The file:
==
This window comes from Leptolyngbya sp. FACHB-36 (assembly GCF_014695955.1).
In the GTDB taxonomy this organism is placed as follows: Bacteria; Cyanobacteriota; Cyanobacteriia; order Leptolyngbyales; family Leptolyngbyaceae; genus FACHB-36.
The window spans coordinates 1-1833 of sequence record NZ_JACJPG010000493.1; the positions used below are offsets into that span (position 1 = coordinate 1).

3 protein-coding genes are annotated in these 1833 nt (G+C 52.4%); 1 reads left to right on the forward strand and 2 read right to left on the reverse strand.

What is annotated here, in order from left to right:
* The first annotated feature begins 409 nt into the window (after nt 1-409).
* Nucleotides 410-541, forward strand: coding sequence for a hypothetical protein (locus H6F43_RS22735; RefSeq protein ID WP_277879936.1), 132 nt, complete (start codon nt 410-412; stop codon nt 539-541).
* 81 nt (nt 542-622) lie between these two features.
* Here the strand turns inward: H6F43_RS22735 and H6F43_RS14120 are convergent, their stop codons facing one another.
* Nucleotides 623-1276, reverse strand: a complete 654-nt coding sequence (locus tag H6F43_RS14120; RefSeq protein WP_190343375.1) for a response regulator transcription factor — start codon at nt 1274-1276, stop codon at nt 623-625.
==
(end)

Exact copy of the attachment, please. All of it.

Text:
This window comes from Leptolyngbya sp. FACHB-36 (assembly GCF_014695955.1).
In the GTDB taxonomy this organism is placed as follows: Bacteria; Cyanobacteriota; Cyanobacteriia; order Leptolyngbyales; family Leptolyngbyaceae; genus FACHB-36.
The window spans coordinates 1-1833 of sequence record NZ_JACJPG010000493.1; the positions used below are offsets into that span (position 1 = coordinate 1).

3 protein-coding genes are annotated in these 1833 nt (G+C 52.4%); 1 reads left to right on the forward strand and 2 read right to left on the reverse strand.

What is annotated here, in order from left to right:
* The first annotated feature begins 409 nt into the window (after nt 1-409).
* Nucleotides 410-541, forward strand: coding sequence for a hypothetical protein (locus H6F43_RS22735; RefSeq protein ID WP_277879936.1), 132 nt, complete (start codon nt 410-412; stop codon nt 539-541).
* 81 nt (nt 542-622) lie between these two features.
* Here the strand turns inward: H6F43_RS22735 and H6F43_RS14120 are convergent, their stop codons facing one another.
* Nucleotides 623-1276, reverse strand: a complete 654-nt coding sequence (locus tag H6F43_RS14120; RefSeq protein WP_190343375.1) for a response regulator transcription factor — start codon at nt 1274-1276, stop codon at nt 623-625.